The characters in the SUNY New Paltz production of “Avenue Q,” opening April 19 at McKenna Theatre, have a lot in common with those in other plays: they are complex, expressive, charismatic figures, who confront real-world problems with a compelling mix of humor and vulnerability.
Unlike most other characters who take the stage at New Paltz, however, many of the stars of “Avenue Q” are puppets, hand-crafted by costume design students who worked in consultation with alumna Danielle Jordan ’12 (Theatre Arts).
The Department of Theatre Arts has offered special programming related to puppetry for a few years, and expanded these efforts in fall 2017 by bringing in Anika Larsen, a Tony Award-nominated Broadway actress with extensive experience performing with puppets, to lead a new course.
The Department then needed to obtain professional-quality puppets for use in class and on the stage. Larsen helped guide that process, sharing her expertise about the impact of factors like construction, material and shape on the experiences of performers and audiences.
“Puppetry is a very particular task, and it distills for you the essence of acting,” Larsen said. “When you perform with puppets, you may have to hold your arm up for hours at a time, and maintain the balance of supporting the puppet without distracting from the puppet. If puppets are not well-made, it makes it hard to voice them with ease, and you lose a lot of your capacity to emote.”
The Department’s research led them to Danielle Jordan, who’d gone on to a position as the Crafts Artisan at the First Stage Children’s Theatre in Milwaukee, Wis., following her graduation from New Paltz.
“Danielle landed this great early career, and I knew she could meet our needs,” said Department Chair Ken Goldstein. “I reached out to her, and she was really enthusiastic.”
Jordan threw herself into the project, studying with colleagues, taking courses, and consulting frequently with the Department of Theatre Arts about “Avenue Q” and about the broader puppetry curriculum.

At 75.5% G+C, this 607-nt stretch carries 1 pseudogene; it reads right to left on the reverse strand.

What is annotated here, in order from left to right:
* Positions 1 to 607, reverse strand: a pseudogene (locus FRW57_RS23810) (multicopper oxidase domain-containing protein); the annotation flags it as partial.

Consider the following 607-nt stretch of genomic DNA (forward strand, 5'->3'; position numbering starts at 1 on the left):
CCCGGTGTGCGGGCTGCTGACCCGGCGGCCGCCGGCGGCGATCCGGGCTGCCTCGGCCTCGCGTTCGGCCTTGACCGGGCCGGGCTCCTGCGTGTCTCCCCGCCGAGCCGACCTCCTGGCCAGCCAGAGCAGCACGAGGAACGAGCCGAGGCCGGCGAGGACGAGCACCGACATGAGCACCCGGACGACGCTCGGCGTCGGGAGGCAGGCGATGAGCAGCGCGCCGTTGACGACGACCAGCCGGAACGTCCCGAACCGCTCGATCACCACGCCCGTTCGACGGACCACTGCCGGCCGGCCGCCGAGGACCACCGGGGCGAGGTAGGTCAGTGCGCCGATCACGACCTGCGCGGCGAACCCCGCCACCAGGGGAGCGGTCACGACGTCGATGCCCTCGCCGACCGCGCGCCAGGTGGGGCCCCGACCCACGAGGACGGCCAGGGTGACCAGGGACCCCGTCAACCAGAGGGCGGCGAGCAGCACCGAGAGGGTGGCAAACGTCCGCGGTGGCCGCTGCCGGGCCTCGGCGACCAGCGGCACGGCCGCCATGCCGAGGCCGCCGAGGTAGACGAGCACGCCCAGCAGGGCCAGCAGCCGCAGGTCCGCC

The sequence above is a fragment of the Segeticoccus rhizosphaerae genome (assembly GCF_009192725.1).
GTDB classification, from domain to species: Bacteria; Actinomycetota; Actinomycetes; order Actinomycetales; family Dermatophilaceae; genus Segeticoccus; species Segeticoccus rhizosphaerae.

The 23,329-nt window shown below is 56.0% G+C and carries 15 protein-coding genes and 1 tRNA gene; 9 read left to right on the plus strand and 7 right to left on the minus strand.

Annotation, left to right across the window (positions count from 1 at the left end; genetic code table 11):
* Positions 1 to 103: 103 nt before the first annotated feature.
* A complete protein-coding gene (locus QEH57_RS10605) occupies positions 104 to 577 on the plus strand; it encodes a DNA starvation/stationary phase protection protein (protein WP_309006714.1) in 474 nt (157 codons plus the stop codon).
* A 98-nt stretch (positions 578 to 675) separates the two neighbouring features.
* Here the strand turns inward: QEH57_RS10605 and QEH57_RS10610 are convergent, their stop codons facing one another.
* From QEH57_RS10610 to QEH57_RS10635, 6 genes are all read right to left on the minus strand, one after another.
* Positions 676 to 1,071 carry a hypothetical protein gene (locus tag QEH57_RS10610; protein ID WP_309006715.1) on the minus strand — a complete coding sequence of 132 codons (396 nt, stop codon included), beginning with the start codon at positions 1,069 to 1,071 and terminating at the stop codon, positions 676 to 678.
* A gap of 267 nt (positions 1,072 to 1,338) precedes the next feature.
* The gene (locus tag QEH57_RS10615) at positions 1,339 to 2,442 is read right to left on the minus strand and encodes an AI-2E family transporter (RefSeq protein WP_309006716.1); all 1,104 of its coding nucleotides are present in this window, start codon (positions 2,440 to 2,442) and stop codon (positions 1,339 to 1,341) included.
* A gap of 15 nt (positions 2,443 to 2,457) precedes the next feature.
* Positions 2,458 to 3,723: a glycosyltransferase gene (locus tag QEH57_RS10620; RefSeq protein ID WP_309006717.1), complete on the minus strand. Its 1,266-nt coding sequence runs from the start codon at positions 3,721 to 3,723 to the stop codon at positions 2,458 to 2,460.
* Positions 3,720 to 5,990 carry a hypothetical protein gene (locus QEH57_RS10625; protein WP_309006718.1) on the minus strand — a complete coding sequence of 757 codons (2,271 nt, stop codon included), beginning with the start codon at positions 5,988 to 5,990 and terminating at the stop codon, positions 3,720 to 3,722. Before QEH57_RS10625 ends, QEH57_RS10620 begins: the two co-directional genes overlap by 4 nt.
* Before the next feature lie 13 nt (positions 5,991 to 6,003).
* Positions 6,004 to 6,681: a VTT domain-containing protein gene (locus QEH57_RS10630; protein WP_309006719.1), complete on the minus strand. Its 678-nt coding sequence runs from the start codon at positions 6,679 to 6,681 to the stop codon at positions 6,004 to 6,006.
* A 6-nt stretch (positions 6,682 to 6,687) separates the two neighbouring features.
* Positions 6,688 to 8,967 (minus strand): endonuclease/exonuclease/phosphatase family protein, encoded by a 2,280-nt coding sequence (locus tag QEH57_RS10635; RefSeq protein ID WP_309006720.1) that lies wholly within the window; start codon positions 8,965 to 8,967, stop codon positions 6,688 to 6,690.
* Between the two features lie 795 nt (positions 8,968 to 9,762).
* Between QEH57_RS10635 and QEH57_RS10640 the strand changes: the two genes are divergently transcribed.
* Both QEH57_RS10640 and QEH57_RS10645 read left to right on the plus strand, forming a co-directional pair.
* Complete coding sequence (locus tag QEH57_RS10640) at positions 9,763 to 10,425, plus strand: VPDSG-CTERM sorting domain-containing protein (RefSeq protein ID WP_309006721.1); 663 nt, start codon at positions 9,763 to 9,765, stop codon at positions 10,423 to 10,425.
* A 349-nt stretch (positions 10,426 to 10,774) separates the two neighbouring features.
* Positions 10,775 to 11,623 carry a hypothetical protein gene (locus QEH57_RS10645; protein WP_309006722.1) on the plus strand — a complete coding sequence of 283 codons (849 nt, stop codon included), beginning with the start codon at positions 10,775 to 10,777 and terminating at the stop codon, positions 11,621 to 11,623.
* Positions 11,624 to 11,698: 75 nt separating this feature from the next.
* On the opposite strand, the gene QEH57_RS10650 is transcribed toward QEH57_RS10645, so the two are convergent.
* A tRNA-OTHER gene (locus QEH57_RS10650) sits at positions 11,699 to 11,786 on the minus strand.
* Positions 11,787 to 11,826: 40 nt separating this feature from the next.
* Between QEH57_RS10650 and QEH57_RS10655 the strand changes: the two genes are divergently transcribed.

“From a construction perspective, puppet-building combines traditional elements of both costume and prop making: cutting wood, foam and fabric, patterning, gluing, sewing, and so many other processes,” she said.
“I love the constant balance of precision and imperfection. A puppet needs to be well made, but it also needs to have a personality. When you build a puppet, no matter how simple or complicated, you’re building an object whose sole purpose is to be brought to life by another person. When it’s done well, it’s an incredibly rewarding experience.”
When Jordan’s puppets arrived at New Paltz, Larsen was immediately impressed with their quality.
“I was delighted to discover how well the neck moved, and that it was attached to the body, but not too rigidly, almost as if they were two pieces,” Larsen said. “She did her homework.”
The 12 puppets Jordan created for the Department of Theatre Arts fueled a successful first offering of the “Acting with Puppets” course – so successful that the Department added another section to the spring 2018 schedule – and gave students a rare opportunity to learn the basics of an ancient, but still relevant, mode of performance.
“That class was definitely one of the deeper performance classes I took, because there’s so much being thrown at you,” said Zachary Gibson ’18 (Theatre Arts), performing as Trekkie Monster in the College’s production of “Avenue Q.”
“After this experience I’m very much interested into expanding more into puppetry, and having Anika in the class is a great connection,” Gibson added. “That’s what’s cool about New Paltz, is that all of our teachers are still working professionally, which helps with making connections.”
Larsen, who performed in “Avenue Q” on and off-Broadway as well as on the show’s national tour, is helping to advise the cast, crew and Director Bria Walker.
“‘Avenue Q’ is basically ‘Sesame Street’ for college grads,” Larsen said. “It teaches lessons you wouldn’t expect a puppet to say or do, but are somehow more palatable, easier to take, coming from a puppet.”
Jordan, too, has continued to consult with the student and faculty costume designers who are creating the puppets for the “Avenue Q” performance. She even returned to New Paltz for a two-day “crash course” on puppet craft early in the spring semester.
“It’s been exciting to work alongside the people who taught me so much in a professional capacity,” she said. “I owe so much to this institution, and it warms my heart to be able to be give back to my alma mater only six years after graduating.”
“Avenue Q” opened April 19 at McKenna Theatre on the New Paltz campus, with performances from April 19-22 and April 26-29.